Exposure to harmful sounds causes damage to the hair cells as well as the auditory, or hearing, nerve (see figure). Impulse sound can result in immediate hearing loss that may be permanent. This kind of hearing loss may be accompanied by tinnitus—a ringing, buzzing, or roaring in the ears or head—which may subside over time. Hearing loss and tinnitus may be experienced in one or both ears, and tinnitus may continue constantly or occasionally throughout a lifetime.

Continuous exposure to loud noise also can damage the structure of hair cells, resulting in hearing loss and tinnitus, although the process occurs more gradually than for impulse noise.

Exposure to impulse and continuous noise may cause only a temporary hearing loss. If a person regains hearing, the temporary hearing loss is called a temporary threshold shift. The temporary threshold shift largely disappears 16 to 48 hours after exposure to loud noise. You can prevent NIHL from both impulse and continuous noise by regularly using hearing protectors such as earplugs or earmuffs.

Scientists believe that, depending on the type of noise, the pure force of vibrations from the noise can cause hearing loss. Recent studies also show that exposure to harmful noise levels triggers the formation of molecules inside the ear that damage hair cells and result in NIHL. These destructive molecules play an important role in hearing loss in children and adults who listen to loud noise for too long.

What are the symptoms of NIHL?

When a person is exposed to loud noise over a long period of time, symptoms of NIHL will increase gradually. Over time, the sounds a person hears may become distorted or muffled, and it may be difficult for the person to understand speech. Someone with NIHL may not even be aware of the loss, but it can be detected with a hearing test.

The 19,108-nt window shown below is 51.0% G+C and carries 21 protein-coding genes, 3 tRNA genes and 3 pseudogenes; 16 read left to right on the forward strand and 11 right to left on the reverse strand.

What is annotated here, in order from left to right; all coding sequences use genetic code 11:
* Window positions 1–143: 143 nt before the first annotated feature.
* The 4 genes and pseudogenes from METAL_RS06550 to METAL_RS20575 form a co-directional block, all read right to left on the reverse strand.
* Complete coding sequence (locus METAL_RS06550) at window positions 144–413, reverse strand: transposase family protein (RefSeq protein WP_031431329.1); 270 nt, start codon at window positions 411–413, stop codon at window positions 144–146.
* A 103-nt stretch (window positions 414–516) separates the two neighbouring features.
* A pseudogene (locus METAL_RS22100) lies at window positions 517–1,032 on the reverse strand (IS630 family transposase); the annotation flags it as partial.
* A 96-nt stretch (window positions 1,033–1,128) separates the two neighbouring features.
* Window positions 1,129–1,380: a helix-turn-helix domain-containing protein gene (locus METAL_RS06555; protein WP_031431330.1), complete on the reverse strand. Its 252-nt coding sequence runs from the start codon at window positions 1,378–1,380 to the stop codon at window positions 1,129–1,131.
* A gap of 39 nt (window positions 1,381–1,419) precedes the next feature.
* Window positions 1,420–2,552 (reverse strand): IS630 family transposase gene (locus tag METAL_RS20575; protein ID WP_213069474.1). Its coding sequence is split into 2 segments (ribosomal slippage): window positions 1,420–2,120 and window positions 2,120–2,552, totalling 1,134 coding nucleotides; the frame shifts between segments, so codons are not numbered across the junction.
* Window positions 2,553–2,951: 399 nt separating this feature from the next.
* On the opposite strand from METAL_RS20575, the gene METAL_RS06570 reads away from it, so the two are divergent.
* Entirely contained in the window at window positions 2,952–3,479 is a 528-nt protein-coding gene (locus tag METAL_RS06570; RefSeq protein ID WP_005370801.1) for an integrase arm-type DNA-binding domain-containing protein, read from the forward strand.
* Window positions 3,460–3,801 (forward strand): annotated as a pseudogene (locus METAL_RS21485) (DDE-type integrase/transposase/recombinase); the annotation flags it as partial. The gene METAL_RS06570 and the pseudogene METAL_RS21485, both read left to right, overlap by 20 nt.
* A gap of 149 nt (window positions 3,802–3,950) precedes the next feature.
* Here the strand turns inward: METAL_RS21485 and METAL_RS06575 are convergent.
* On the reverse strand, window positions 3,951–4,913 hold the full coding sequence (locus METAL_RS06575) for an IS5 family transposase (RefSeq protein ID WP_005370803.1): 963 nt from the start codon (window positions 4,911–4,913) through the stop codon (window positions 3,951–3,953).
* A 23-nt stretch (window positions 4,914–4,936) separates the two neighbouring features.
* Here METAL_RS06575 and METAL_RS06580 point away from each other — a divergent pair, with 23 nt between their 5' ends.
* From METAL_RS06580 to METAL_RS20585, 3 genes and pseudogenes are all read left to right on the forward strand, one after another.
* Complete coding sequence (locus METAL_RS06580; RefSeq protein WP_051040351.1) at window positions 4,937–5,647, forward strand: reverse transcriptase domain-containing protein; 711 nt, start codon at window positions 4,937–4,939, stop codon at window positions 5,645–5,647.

Who is affected by NIHL?

People of all ages, including children, teens, young adults, and older people, can develop NIHL. Approximately 15 percent of Americans between the ages of 20 and 69—or 26 million Americans—have high frequency hearing loss that may have been caused by exposure to loud sounds or noise at work or in leisure activities. Recreational activities that can put someone at risk for NIHL include target shooting and hunting, snowmobile riding, woodworking and other hobbies, playing in a band, and attending rock concerts. Harmful noises at home may come from lawnmowers, leaf blowers, and shop tools.

Can NIHL be prevented?

NIHL is 100 percent preventable. All individuals should understand the hazards of noise and how to practice good hearing health in everyday life. To protect your hearing:
  • Know which noises can cause damage (those at or above 85 decibels).
  • Wear earplugs or other hearing protective devices when involved in a loud activity (special earplugs and earmuffs are available at hardware and sporting goods stores).
  • Be alert to hazardous noise in the environment.
  • Protect the ears of children who are too young to protect their own.
  • Make family, friends, and colleagues aware of the hazards of noise.
  • If you suspect hearing loss, have a medical examination by an otolaryngologist (a physician who specializes in diseases of the ears, nose, throat, head, and neck) and a hearing test by an audiologist (a health professional trained to measure and help individuals deal with hearing loss).

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Dr.Jennifer Maw, Ear Canal, San Jose Ca